Hadrian and the Triumph of Rome
Anthony Everitt

Hadrian and the Triumph of Rome

Hadrian had a thrilling life in which he brought a century of disorder and costly warfare to a peaceful conclusion. He was brave and astute – despite his sometimes prickly behaviour – as well as an accomplished huntsman, poet and student of philosophy.

            He ended Rome’s territorial expansion, which had become strategically and economically untenable, by fortifying her boundaries (the many famed Walls of Hadrian), and he effectively ‘Hellenized’ Rome by anointing Athens the empire’s cultural centre, thereby making Greek learning and art vastly more prominent in Roman life.

Less successful in the long run was his crushing of the Jewish Revolt, which planted the seeds of the present-day discord in the Middle East.

            Everitt illuminates Hadrian’s private life, including his marriage to Sabina – a loveless, frequently unhappy bond that bore no heirs – and his enduring yet doomed relationship with the true love of his life, Antinous, a beautiful young Bithynian man.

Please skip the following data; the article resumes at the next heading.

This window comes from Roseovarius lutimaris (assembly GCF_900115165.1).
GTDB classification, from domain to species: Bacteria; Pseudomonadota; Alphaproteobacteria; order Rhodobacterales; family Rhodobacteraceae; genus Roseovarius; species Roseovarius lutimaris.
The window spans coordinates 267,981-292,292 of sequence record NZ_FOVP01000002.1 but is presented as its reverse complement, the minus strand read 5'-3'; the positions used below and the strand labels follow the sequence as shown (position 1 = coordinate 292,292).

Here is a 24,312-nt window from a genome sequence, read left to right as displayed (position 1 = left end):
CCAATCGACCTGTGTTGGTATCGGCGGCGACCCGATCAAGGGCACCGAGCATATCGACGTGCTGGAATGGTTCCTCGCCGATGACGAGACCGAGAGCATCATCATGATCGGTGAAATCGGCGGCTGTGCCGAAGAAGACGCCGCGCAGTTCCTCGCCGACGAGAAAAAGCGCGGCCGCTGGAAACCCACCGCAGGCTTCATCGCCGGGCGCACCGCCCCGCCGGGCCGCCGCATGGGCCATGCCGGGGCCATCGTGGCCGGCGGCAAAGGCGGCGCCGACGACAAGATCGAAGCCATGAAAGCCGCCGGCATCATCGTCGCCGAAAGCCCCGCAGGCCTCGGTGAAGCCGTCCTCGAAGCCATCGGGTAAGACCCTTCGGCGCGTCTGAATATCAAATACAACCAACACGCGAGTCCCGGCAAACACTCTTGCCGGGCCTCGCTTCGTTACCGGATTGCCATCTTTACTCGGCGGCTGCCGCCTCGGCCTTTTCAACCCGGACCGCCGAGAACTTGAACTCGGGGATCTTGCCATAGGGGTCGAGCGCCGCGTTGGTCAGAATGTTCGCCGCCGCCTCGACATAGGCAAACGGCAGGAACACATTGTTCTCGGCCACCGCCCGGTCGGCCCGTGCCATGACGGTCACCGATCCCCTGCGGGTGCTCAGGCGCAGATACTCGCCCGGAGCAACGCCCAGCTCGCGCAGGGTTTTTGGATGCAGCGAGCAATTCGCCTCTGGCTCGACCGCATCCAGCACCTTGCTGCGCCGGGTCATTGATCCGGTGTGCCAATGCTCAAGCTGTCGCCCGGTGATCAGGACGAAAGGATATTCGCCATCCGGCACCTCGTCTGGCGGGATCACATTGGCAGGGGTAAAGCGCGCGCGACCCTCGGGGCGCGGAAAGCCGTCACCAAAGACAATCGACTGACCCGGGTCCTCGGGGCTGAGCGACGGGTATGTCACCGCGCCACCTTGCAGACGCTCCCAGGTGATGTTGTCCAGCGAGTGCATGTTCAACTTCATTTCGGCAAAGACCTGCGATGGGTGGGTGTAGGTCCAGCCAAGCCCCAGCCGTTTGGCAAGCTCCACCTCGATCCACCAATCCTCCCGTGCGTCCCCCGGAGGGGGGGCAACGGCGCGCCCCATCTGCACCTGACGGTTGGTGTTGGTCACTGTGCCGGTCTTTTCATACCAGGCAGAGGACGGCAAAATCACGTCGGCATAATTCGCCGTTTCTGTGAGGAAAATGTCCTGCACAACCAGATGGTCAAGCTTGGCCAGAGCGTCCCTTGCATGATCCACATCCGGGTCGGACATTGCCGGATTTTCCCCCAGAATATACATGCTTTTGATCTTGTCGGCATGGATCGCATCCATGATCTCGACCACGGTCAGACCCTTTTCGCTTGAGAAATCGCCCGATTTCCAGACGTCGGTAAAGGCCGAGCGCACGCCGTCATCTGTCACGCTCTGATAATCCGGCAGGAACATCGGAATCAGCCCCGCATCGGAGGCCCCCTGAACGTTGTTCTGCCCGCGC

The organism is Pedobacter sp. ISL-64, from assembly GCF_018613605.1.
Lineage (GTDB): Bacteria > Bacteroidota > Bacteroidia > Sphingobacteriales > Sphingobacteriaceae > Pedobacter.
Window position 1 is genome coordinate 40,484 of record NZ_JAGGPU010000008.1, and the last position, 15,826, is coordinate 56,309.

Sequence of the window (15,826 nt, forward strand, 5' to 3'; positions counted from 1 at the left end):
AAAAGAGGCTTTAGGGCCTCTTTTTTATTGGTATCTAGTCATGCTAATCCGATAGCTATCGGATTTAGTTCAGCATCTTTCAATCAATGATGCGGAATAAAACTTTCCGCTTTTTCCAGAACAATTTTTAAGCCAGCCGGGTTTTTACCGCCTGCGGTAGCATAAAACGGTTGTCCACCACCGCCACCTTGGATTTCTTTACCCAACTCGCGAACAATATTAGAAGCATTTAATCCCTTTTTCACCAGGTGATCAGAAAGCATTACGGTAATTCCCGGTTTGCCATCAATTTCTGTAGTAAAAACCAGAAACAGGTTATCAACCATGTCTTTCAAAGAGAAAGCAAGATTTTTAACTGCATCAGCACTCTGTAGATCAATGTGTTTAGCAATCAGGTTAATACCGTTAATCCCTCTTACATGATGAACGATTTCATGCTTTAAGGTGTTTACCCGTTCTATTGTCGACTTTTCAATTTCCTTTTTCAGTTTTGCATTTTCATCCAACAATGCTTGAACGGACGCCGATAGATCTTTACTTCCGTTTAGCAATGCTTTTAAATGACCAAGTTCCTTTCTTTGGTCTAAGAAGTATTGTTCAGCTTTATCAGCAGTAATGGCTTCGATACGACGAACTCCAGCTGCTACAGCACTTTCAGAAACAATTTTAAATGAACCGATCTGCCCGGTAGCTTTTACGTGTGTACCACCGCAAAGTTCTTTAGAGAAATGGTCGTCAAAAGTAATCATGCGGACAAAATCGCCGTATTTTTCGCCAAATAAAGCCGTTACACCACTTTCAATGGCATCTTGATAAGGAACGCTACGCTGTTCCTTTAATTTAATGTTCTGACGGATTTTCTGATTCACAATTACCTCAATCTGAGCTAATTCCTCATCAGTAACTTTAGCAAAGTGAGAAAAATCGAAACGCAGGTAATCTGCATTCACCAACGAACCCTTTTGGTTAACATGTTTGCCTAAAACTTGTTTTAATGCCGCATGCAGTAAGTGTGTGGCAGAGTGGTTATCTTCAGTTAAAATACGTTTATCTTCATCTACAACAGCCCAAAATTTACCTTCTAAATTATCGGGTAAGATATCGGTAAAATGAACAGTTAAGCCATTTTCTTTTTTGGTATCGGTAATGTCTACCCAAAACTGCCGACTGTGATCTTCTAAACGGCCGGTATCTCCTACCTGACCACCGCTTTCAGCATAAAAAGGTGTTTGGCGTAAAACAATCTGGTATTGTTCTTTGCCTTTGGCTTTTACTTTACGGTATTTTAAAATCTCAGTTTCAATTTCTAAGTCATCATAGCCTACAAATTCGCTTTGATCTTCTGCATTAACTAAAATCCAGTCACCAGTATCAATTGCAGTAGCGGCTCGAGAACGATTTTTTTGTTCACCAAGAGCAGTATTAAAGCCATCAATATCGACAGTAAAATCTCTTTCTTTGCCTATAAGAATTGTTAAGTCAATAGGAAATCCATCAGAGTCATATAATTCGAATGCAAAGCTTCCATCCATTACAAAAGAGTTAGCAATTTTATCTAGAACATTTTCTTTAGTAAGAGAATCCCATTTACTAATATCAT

Despite his tremendous legacy – including a virtual ‘marble biography’ of still-standing buildings, Hadrian is considered one of Rome’s more enigmatic emperors. Everitt’s researches throw new light on one of the most important personalities of the ancient word.

Book Details:

  • Author: Anthony Everitt
  • Published Year: 2009
  • Rights Sold
    • US: Random House
Anthony Everitt

Anthony Everitt

Anthony Everitt was Deputy Secretary-General of the Arts Council of Great Britain from 1985 to 1990 and Secretary-General from 1990 to 1994. Formerly he was Visiting professor of the Visual and Performing Arts at Nottingham Trent University. His fascination with ancient Rome began when he studied classics at school. He is the author of Cicero, a Turbulent Life; Augustus, The Life of Rome’s First Emperor; Hadrian and the Triumph of Rome; The Rise of Rome; The Rise of Athens; Alexander the Great and, with his co-author Roddy Ashworth, SPQR, A Roman Miscellany and Nero, Matricide, Music ...
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Book Reviews

  • "A fascinating insight into the mind of the Roman emperor."
    The Sunday Telegraph
  • "One gets a clear and compelling sense of Hadrian’s times."
    The New Yorker
  • "Excellent … highly recommended … a skilfully analysed and well researched narrative."
    Library Journal.
  • "A skilful portrait … combines academic expertise with lively prose in a satisfying account of the emperor."
    Publishers Weekly